Robert Balk graduated from the School of Management in 1988.
He had played on the UB Mad Turtles rugby team and was training that summer to play for the Boston Men’s Club. He was looking forward to the exciting world of opportunity ahead when life took a tragic turn. He fell from a roof and became paralyzed below the waist.
Balk didn’t return to sports immediately. “At first I just started going back to the gym for exercise. That was a lot of fun and helped me work my way back socially,” he says. “I made a lot of friends and realized being in a wheelchair was not going to isolate me from the world.”
Eventually, Balk started playing wheelchair basketball. In his first year, he was named “Rookie of the Year” and made the state All-Star team. “Being involved with a larger group of people with disabilities also helped me realize that I did not need to view myself as different because of my disability,” he says. “It was a great learning experience for me as well as being a lot of fun!”
He went back to school for his MBA at the University of Rochester in 1992 and graduated in 1995 focusing on finance, international business and operations. He also studied for a semester at Sydney University.
Despite a rigorous schedule, he continued playing basketball and did some wheelchair road races (5K-10K). Then he met Mark Wellman from the U.S. Disabled Cross Country Ski Team who encouraged him to give skiing a try. After only a few months of skiing, he qualified for the Nationals in 1994. “I managed to ski well enough at Nationals to make the Paralympic team. From there I was hooked and just got more involved with more sports.” Balk says.
Balk landed a job at Boeing through a friend he had met at Sydney University. “It definitely pays to network!” he says. He started in business development for a Boeing organization called Information & Communications Systems in Seattle, Washington, where he was part of a team looking for commercial opportunities in which Boeing could leverage some of its technical skills and assets. Following a reorganization after the purchase of McDonnell Douglas and Rockwell, Balk was relocated to Southern California to work for Space & Communications Group, one of three groups established at the time, the other two being Commercial Aircraft and Military Aircraft & Missiles. His next move was to the Venture Capital investment team within the advanced technology program of Boeing, Phantom Works, and he is currently the manager of that group.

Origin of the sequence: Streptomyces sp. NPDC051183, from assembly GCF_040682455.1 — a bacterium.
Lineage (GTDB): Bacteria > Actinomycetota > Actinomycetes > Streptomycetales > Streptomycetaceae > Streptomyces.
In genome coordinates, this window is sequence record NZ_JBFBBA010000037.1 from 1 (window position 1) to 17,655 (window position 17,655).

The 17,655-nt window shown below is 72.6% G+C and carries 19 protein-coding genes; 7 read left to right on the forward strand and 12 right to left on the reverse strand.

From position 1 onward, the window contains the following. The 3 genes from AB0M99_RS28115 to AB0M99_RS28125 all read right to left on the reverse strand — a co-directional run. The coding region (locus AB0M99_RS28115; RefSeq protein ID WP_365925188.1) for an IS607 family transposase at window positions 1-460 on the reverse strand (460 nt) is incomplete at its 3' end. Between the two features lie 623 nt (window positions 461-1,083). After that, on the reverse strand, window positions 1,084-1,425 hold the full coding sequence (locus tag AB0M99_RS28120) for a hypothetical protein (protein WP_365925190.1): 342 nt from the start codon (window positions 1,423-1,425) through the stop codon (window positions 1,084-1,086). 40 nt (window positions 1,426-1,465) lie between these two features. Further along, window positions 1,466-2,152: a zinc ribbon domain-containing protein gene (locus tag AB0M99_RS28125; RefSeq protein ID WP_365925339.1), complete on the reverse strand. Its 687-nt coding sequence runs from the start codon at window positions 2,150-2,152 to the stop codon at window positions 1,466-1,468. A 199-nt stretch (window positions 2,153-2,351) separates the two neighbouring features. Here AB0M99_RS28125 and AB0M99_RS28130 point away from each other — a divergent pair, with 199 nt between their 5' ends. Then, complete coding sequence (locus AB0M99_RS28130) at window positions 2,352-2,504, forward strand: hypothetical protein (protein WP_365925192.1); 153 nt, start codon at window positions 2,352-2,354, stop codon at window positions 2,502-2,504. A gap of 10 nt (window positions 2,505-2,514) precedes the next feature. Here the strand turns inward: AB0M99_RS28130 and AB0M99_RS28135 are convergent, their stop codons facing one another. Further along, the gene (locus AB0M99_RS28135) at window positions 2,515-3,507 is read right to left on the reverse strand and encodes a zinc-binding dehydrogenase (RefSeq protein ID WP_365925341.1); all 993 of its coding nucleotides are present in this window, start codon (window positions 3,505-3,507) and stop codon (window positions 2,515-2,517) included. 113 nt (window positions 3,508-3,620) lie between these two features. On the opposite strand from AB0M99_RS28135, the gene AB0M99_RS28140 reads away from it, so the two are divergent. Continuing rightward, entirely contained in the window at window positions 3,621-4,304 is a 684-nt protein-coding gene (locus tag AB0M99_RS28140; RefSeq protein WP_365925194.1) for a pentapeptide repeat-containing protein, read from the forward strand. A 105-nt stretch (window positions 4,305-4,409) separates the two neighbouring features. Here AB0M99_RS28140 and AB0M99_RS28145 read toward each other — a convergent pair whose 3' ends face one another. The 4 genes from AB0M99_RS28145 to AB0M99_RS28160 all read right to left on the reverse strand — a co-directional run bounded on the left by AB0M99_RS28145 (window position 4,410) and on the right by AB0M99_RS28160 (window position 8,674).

Balk enjoys the global nature of his job and the exposure to technology. “I work with incredibly talented people within and outside of Boeing,” he says. “And we’re investing to gain access to great technologies around the world.”
Balk attributes his driving ambition mostly to his personality. “The accident was a very devastating event. I felt like I let a lot of people down and would not be able to live up to all that was expected of me,” he says. “That is part of why I have worked so hard, but it is probably just my nature to be a bit of an over achiever.”
In addition to racking up an impressive array of Paralympic medals, Balk has won gold at World Championships and set both national and world records. He coaches skiing, and has been very involved with sport administration at the U.S. Olympic Committee where he served on the Governance and Ethics Task Force. “It has been a tremendous experience which has provided me many unique and exciting opportunities,” Balk says.
When asked about his plans for the future, Balk is uncertain. “My life has changed a lot over the past five years, and I am unable to predict the future based upon historical results,” he says. “I’m off to a late start, but I’d like to have a family and a whole bunch of kids.” Professionally, he says that he’ll go where the most exciting challenges are. And, though he thinks Southern California is great, he is very interested in living overseas and being immersed in other cultures.
Balk sees a definite transfer of skills between sports and business. “Working together with people on a team toward a common goal is the most obvious,” he says. “But both also require discipline and dedication to develop the skills you need to be successful.” He also says that although some people talk about “natural athletes,” athletes at the highest level work extremely hard to complement their “natural” talent. “Life requires hard work and you usually reap what you sow,” he adds.
Written by Jacqueline Ghosen